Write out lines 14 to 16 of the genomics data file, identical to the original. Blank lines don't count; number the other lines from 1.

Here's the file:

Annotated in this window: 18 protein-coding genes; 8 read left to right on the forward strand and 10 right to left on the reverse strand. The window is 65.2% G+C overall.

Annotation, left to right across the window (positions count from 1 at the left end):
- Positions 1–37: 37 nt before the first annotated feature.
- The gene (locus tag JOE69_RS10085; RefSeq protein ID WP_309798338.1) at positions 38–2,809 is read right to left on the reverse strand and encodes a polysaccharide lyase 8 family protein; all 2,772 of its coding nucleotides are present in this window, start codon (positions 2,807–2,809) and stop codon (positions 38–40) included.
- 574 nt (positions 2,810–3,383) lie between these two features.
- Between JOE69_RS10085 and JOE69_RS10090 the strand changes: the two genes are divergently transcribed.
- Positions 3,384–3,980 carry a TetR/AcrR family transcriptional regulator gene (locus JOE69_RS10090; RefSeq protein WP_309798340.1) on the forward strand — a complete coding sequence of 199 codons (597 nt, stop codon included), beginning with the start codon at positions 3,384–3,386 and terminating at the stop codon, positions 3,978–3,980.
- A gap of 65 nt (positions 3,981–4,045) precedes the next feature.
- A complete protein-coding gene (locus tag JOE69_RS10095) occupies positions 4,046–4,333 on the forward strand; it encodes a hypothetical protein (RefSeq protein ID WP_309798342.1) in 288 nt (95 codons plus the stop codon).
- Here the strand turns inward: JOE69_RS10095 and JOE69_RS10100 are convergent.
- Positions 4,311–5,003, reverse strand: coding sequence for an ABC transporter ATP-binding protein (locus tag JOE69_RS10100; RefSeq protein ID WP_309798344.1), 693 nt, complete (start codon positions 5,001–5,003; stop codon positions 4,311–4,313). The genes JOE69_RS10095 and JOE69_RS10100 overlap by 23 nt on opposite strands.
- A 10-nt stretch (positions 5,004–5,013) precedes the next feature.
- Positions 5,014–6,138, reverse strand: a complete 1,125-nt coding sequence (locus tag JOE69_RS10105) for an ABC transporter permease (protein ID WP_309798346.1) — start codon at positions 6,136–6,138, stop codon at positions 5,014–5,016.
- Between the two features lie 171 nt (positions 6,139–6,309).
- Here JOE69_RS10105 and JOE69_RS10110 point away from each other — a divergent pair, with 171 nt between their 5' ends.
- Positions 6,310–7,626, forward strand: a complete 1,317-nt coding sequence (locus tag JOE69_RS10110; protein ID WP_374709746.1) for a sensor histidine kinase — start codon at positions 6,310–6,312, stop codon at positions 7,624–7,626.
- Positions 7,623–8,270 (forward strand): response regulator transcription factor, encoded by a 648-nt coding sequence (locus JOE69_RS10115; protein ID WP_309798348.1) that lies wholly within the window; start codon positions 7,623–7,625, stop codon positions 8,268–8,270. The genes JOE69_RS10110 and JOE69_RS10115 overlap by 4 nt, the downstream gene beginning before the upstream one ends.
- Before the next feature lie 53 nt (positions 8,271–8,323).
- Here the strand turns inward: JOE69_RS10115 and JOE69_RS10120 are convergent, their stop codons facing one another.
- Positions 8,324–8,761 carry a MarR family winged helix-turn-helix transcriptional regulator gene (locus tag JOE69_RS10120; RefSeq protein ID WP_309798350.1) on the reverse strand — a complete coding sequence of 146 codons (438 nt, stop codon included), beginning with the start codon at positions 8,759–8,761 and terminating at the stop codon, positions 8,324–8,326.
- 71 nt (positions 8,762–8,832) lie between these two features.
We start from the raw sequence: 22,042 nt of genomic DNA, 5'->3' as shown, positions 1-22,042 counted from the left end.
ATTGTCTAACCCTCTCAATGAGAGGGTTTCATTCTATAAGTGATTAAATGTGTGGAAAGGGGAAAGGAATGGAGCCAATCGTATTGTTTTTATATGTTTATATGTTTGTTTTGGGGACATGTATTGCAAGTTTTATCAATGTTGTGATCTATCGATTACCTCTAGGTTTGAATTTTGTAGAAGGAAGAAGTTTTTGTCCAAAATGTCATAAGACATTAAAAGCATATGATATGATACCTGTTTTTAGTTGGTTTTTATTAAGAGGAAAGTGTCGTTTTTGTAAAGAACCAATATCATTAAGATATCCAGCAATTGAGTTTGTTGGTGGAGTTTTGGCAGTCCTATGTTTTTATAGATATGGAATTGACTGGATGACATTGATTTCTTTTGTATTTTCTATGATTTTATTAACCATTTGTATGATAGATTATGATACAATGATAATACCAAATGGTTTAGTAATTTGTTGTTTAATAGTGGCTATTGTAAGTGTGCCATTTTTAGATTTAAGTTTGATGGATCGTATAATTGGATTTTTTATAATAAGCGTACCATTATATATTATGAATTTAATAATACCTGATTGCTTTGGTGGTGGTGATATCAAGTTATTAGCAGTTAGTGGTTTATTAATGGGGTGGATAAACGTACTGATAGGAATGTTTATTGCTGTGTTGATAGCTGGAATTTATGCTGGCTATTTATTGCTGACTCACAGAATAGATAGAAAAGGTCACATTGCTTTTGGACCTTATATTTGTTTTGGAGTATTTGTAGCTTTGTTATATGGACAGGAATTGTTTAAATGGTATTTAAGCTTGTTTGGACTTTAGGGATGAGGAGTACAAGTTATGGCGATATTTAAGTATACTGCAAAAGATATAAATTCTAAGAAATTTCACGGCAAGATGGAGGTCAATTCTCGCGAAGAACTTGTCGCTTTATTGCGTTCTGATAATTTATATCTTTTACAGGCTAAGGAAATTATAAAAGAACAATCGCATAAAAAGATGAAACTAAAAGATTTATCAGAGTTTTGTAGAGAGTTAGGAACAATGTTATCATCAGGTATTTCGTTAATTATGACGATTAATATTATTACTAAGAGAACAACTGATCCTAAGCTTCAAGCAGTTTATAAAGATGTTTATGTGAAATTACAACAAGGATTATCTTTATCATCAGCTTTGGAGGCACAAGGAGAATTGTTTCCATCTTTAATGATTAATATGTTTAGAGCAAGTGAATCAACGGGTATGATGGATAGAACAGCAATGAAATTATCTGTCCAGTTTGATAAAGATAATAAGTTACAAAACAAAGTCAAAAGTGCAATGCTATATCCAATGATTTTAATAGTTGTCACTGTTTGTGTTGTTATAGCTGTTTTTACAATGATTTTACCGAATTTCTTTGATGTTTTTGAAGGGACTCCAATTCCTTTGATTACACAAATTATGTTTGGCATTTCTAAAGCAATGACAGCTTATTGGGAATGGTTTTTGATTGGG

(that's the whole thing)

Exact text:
- Between the two features lie 171 nt (positions 6,139–6,309).
- Here JOE69_RS10105 and JOE69_RS10110 point away from each other — a divergent pair, with 171 nt between their 5' ends.
- Positions 6,310–7,626, forward strand: a complete 1,317-nt coding sequence (locus tag JOE69_RS10110; protein ID WP_374709746.1) for a sensor histidine kinase — start codon at positions 6,310–6,312, stop codon at positions 7,624–7,626.